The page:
Card payments and online sales are what I would deem ‘the usual suspects’ but ride sourcing is a relatively new (though unsurprising) addition to the ATO’s hit list.
Every year, the ATO collects new data from financial institutions and matches this data with its own information, which is sourced from income tax returns, activity statements and other tax records. It says that its current data matching activities are focused on gathering data on:
- the total credit and debit card payments received by businesses
- information on sellers using online selling platforms (specifically those who sold at least $12,000 worth of goods or services)
- details of payments made to ride-sourcing drivers from accounts held by the ride-sourcing facilitator.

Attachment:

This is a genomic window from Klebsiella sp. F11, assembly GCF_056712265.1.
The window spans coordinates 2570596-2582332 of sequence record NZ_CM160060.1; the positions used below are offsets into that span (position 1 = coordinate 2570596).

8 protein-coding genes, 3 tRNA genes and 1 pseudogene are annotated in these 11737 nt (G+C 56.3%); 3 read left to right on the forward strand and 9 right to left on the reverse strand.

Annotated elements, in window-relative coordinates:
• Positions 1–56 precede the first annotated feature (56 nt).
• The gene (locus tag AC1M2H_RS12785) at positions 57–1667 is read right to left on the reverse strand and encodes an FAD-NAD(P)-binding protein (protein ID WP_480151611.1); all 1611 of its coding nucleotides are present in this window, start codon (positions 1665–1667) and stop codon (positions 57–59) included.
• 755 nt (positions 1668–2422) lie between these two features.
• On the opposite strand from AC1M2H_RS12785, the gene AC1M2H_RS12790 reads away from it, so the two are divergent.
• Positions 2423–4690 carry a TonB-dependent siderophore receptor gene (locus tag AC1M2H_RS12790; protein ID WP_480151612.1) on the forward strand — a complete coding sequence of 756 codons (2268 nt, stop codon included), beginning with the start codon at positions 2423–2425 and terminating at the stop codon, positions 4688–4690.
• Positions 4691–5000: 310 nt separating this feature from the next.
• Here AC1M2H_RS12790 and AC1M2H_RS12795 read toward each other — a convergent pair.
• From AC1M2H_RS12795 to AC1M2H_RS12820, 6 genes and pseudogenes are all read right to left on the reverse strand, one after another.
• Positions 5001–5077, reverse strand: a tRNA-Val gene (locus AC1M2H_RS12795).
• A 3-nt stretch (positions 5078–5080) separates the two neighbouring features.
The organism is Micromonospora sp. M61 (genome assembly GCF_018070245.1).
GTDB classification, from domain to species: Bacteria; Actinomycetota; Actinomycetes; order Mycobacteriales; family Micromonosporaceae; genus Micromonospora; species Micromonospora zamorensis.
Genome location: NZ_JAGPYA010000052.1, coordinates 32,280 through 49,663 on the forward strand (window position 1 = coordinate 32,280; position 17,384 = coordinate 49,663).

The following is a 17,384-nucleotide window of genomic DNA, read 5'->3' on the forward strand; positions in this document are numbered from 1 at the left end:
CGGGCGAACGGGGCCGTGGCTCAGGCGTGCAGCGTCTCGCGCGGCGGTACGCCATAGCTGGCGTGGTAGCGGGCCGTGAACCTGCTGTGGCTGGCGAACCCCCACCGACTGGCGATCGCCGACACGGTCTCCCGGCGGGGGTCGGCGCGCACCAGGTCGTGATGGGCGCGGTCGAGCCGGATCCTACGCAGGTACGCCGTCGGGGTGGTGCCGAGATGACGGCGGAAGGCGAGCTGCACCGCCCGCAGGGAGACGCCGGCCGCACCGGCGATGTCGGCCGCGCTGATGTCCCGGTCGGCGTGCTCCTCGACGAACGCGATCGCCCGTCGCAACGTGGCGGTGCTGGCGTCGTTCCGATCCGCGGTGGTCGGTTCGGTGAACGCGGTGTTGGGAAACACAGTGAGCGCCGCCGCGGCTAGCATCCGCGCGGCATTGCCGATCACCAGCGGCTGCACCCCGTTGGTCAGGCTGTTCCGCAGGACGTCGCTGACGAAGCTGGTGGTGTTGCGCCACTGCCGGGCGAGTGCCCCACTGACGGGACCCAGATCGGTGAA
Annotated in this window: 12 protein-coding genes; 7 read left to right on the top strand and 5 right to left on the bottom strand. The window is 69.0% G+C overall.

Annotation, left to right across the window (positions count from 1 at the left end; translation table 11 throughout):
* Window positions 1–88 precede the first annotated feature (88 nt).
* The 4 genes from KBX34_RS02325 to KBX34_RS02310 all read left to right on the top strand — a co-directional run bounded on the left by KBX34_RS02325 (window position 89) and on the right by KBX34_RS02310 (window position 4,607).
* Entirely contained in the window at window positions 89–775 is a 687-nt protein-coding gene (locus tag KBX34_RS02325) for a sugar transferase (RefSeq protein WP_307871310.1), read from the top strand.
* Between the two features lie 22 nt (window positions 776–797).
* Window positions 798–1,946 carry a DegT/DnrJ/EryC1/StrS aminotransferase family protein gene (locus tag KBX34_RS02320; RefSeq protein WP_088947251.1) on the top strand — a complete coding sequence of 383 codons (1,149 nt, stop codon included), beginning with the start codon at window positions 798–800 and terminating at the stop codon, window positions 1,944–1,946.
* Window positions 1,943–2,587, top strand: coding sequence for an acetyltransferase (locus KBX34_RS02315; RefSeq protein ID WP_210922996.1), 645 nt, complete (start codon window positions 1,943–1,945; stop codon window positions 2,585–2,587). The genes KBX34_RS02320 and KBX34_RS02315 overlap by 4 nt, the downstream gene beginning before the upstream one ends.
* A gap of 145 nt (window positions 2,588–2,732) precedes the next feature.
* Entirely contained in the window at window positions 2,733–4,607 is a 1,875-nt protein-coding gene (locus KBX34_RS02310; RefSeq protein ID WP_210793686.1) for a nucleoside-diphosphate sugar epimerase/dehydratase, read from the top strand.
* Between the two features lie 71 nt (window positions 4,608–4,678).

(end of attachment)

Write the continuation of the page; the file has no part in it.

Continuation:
The ATO then matches this data with information held in its databases to identify any discrepancies.
“Data matching helps us identify businesses that may need some assistance,” the ATO says (that always make me chuckle), “as well as those that get an unfair advantage over honest businesses by not reporting all their income or meeting their registration, lodgment or payment obligations.”
The ATO advises businesses, or indeed all taxpayers, that if they think they’ve made a mistake or left something out to contact either the ATO or their registered tax adviser to correct the mistake or to amend the relevant return.
“You can also make a voluntary disclosure – we may reduce or even waive penalties if you make a disclosure before we contact you,” it says.
The ATO adds that if any taxpayer thinks a person or a business is gaining an unfair advantage, that they can report a concern and “help us protect honest businesses”. This can even be done anonymously (see more here).
This is ATO speak for you can roll the dice and take your chances that you won’t be caught out or dobbed in – eventually you will be – or you can ‘remember’ those things you left out before you are contacted for an explanation and enjoy a significantly reduced penalty.